Over the past decade, I have been involved in five startups. The first three were out-and-out failures – businesses that did not attract enough customers or sufficient advertising to become viable.
But the fourth one, Sysomos, was a smash hit that was acquired by Marketwire in 2010. And the other, my startup marketing consulting business, is thriving and has seen strong growth over each of the past three years.
While it is disappointing to be involved with startups that don't work, each one provided important lessons. Frankly, most of these lessons had to do with what not to do from a management, operational, marketing, sales and financing perspective.
As I moved on to each of the next startups (and the work I now do with clients who are startups), I had a lot of valuable information, experience and insight that could be tapped to drive success, while avoiding big mistakes along the way
Many Canadian entrepreneurs have a troubling problem: They are afraid of failure.
To them, starting a new business is a glass half-empty proposition. Rather than believe they can be world-beaters, they cross their fingers and hope to attract just enough customers to establish a viable business. They don't think big and they don't dream big, so it is not surprising expectations are modest, at best.
U.S. entrepreneurs, on the other hand, embrace failure. It is not that they like to fail, but they are not afraid of it. To them, failure is part of the entrepreneurial landscape. It is not a reason to put their tails between their legs. It is not a bad or scary thing, but a reality of putting yourself out there. You can't fail if you don't play the game, and it is better to be in the game than on the sidelines.
As important, U.S. entrepreneurs see failure as part of the learning process. They try, they move on, and then capitalize on the lessons they've learned for their next venture – or the venture after that. Entrepreneurialism is a high-risk proposition so failure is an inherent part that should be embraced rather than feared.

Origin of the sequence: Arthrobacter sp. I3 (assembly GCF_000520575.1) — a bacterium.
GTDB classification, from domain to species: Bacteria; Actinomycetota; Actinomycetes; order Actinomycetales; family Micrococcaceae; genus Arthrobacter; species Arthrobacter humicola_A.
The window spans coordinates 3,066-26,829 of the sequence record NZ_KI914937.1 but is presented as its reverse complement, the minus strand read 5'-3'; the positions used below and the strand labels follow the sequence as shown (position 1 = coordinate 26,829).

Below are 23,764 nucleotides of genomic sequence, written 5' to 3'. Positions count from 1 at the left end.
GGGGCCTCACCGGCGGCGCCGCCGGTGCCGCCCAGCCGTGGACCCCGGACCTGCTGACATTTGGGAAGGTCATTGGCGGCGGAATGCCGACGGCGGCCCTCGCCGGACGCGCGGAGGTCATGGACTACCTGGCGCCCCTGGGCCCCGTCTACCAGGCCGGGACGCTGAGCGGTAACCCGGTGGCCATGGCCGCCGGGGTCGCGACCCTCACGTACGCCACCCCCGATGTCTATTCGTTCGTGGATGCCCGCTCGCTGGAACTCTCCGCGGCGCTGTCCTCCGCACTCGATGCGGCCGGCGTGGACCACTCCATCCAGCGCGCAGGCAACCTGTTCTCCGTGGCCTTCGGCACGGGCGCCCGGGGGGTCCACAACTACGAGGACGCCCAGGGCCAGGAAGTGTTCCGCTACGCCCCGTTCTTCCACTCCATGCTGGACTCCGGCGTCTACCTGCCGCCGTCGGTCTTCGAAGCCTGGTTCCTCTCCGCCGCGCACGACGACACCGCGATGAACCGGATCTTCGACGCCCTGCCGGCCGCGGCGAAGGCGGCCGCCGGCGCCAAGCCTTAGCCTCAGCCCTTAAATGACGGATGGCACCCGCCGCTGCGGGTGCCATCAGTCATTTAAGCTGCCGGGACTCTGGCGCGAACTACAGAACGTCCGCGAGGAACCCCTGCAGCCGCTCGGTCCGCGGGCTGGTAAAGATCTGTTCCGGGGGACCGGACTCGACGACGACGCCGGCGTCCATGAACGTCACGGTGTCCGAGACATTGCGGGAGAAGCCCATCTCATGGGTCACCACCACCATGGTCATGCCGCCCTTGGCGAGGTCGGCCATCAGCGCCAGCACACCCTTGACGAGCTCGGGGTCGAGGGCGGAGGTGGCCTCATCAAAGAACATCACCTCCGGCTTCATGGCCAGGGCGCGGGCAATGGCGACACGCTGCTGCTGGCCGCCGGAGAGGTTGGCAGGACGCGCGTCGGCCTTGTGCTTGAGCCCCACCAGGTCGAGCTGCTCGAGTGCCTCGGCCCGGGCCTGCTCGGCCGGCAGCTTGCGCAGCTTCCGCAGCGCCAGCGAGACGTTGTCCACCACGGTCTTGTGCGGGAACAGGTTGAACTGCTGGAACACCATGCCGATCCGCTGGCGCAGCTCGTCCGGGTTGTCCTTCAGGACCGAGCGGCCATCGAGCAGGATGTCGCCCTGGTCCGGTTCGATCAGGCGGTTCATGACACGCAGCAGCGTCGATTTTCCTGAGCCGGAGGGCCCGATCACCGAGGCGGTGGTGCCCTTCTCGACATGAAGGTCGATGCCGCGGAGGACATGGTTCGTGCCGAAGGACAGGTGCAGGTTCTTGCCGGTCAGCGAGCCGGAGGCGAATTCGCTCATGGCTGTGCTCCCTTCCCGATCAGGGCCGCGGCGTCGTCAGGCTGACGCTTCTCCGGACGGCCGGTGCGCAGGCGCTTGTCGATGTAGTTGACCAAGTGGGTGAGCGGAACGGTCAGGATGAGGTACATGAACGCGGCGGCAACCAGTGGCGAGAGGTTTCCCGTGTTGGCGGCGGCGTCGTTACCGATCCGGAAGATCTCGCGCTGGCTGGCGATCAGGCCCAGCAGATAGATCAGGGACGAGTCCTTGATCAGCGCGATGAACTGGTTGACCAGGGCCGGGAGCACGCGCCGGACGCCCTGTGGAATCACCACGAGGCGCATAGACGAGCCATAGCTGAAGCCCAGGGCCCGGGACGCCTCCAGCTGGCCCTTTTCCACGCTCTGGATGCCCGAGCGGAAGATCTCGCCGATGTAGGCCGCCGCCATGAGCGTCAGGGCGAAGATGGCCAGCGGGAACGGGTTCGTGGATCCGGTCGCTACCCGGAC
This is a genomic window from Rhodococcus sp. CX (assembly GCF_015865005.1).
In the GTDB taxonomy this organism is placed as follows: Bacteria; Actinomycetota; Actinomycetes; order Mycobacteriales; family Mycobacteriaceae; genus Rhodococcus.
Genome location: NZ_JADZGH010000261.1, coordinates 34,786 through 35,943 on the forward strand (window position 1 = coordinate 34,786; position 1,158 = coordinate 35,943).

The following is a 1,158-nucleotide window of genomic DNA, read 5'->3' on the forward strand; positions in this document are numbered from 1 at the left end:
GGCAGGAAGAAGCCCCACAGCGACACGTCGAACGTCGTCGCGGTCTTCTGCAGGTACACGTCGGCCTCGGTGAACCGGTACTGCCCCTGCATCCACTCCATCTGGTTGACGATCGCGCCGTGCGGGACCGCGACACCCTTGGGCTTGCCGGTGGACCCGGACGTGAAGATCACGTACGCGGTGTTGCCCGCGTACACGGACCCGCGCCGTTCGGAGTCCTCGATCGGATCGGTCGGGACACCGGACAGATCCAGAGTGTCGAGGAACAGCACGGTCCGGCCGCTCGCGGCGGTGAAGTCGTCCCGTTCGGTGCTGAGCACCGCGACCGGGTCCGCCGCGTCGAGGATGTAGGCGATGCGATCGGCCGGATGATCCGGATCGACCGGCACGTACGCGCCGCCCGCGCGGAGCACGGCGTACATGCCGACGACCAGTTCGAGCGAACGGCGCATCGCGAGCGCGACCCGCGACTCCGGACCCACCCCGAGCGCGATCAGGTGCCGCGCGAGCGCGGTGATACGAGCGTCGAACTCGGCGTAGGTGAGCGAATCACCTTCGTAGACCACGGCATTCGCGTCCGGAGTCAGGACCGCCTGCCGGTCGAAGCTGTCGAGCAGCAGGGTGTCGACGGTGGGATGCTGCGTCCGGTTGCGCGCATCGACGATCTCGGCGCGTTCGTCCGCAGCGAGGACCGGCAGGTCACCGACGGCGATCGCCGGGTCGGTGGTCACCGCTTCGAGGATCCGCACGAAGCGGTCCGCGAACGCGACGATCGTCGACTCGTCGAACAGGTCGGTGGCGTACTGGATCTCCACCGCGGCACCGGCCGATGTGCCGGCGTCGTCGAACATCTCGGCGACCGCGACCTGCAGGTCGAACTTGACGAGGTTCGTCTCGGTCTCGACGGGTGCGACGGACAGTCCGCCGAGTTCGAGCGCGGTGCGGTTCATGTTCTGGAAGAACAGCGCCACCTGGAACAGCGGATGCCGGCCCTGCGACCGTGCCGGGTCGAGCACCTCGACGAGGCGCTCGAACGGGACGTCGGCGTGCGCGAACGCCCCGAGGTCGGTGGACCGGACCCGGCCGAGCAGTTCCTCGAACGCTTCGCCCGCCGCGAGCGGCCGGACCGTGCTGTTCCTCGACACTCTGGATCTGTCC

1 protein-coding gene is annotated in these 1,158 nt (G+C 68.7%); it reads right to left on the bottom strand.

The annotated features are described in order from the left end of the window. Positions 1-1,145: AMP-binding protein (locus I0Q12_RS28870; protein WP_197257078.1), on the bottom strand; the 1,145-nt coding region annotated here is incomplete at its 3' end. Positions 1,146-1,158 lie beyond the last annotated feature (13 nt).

In many respects, I see startup failures as being a sometimes painful and challenging education that helps entrepreneurs travel from point A to point C. While it obviously would be better not to fail, there are steps along the journey many entrepreneurs need to take before they discover success.
Rather than fearing failure, entrepreneurs should learn to accept it and recognize its silver lining. Failure is not only about bad decisions, mistakes and fumbled opportunities; it is about taking them in stride, learning from them, and then leveraging them down the road.
Special to The Globe and Mail
Mark Evans is the principal with ME Consulting, a communications and marketing strategic consultancy that works with startups and fast-growing companies to create messaging to drive their sales and marketing activities. Mark has worked with four startups – Blanketware, b5Media, PlanetEye and Sysomos. He was a technology reporter for more than a decade with The Globe and Mail, Bloomberg News and the Financial Post. Mark is also one of the co-organizers of the mesh, meshmarketing and meshwest conferences.
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